Sign up for our newsletters Subscribe
On Friday the city sent out a press release touting the news that Chicago’s parking meter problems will soon come to an end.
That’s because Chicago Parking Meters, the private company that will be running the system for the next 75 years, has undertaken some aggressive customer service initiatives. While parking rates will continue to climb, the company is replacing meters, which only take quarters, with pay boxes that accept credit cards. And scores of company employees will be dispatched to city streets to help people feed them if they can’t figure out how to do it on their own.
“We are pleased that CPM has decided to make it easier for Chicagoans to use parking meters by installing a pay box cashless system far sooner than our agreement requires,” Gene Saffold, the city’s chief financial officer, says in the statement.
“We challenged CPM to do a better job of addressing consumer concerns and improving the system operability, and we’re pleased to report that CPM has substantially improved their performance,” revenue commissioner Bea Reyna-Hickey adds.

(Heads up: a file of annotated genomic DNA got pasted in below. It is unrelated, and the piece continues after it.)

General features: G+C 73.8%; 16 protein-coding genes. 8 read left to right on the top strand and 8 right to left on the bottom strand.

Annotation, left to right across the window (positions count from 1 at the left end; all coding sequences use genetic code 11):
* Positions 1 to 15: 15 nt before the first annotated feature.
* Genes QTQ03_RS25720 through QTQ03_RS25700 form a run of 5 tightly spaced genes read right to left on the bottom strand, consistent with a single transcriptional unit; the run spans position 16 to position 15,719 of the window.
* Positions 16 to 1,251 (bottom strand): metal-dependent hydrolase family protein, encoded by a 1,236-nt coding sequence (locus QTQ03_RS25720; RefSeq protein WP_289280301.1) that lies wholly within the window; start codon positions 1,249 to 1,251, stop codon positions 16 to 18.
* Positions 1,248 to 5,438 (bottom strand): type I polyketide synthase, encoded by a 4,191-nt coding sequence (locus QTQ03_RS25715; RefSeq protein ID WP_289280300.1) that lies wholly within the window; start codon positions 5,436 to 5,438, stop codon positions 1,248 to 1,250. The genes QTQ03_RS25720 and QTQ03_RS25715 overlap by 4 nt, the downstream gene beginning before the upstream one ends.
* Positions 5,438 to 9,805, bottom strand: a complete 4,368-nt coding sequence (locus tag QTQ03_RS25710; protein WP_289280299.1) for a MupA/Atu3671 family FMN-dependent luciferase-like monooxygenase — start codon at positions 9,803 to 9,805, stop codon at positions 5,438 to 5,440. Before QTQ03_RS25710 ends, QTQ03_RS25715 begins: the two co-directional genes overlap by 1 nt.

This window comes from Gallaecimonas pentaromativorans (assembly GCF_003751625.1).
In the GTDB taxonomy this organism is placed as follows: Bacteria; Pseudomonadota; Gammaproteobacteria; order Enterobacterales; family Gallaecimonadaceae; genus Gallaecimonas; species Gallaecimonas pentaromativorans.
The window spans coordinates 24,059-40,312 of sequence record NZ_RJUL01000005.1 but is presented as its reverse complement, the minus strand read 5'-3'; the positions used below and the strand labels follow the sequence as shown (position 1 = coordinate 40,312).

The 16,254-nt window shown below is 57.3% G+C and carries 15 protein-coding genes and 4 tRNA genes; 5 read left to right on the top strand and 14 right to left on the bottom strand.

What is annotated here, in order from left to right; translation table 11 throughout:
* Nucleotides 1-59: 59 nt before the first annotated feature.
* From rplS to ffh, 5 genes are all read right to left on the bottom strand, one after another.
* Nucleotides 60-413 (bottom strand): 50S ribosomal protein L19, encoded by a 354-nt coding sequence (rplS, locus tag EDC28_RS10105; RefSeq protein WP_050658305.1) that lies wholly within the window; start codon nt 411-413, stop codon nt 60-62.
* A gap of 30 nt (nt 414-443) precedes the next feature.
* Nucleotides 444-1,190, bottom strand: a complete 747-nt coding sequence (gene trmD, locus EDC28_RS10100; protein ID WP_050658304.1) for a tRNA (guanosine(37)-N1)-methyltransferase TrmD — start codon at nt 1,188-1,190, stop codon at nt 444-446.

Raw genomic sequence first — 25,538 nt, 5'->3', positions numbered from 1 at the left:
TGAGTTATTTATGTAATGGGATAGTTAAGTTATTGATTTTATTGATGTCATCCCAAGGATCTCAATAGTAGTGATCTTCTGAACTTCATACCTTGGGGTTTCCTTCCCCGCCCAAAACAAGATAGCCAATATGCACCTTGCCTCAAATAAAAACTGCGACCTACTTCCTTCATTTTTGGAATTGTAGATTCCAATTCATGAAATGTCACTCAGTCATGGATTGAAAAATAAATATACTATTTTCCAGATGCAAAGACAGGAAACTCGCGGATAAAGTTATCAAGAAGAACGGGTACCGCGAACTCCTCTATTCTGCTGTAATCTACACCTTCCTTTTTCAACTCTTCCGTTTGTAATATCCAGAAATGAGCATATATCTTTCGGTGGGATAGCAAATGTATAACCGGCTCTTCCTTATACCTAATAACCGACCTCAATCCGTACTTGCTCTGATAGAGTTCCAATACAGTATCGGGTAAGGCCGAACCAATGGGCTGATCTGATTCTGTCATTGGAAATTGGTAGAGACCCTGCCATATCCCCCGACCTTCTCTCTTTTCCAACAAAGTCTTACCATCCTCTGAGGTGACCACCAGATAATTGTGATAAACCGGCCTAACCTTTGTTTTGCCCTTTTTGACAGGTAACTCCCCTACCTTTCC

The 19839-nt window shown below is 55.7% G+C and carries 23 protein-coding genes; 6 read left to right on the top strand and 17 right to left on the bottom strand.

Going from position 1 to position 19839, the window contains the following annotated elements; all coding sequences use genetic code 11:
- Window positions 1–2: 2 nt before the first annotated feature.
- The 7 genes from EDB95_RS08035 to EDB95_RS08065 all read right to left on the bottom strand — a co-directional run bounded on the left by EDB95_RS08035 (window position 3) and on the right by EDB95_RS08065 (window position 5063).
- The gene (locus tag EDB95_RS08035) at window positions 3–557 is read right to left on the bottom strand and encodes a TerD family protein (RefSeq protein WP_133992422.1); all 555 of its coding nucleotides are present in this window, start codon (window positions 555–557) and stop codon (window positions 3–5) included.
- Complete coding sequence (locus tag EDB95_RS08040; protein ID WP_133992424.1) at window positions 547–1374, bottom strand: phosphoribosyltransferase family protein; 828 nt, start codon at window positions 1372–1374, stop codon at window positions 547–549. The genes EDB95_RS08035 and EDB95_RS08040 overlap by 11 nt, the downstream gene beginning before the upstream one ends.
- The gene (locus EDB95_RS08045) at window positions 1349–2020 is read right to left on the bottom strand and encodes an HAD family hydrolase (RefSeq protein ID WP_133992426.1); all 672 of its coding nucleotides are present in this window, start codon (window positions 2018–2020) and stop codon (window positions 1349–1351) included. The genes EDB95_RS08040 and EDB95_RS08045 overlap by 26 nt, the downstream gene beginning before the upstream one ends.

“The modern pay boxes are connected to a constantly-monitored network, which alerts LAZ Parking to any malfunctioning equipment immediately, improving response and repair time,” the statement goes on to say. “And because one pay box takes the place of many single-space meters, they help to unclutter sidewalks and add to neighborhood improvement efforts.”
They also allow more cars to park on certain blocks, which along with the technology upgrades will improve CPM’s profits.
Good for CPM. Not quite as good for taxpayers.
The more efficient and profitable the system becomes, the more taxpayers will lose out on what could have been.
In April, Ben Joravsky and I wrote about how the process the city undertook in privatizing the meters was clouded in secrecy before being rubber-stamped by the City Council.
But there’s even more to it. As we describe in a new story on the privatization deal, the agreement was structured to benefit someone, but not the taxpayers. The beneficiaries? The investors behind CPM and the current occupants of City Hall.
Taxpayers may have been hosed out of billions of dollars.
Meanwhile, the hearings on the deal originally scheduled for Monday have been put on hold. Alderman Joe Moore says he wants more time to look at terms of the agreement before aldermen question city and CPM officials on it.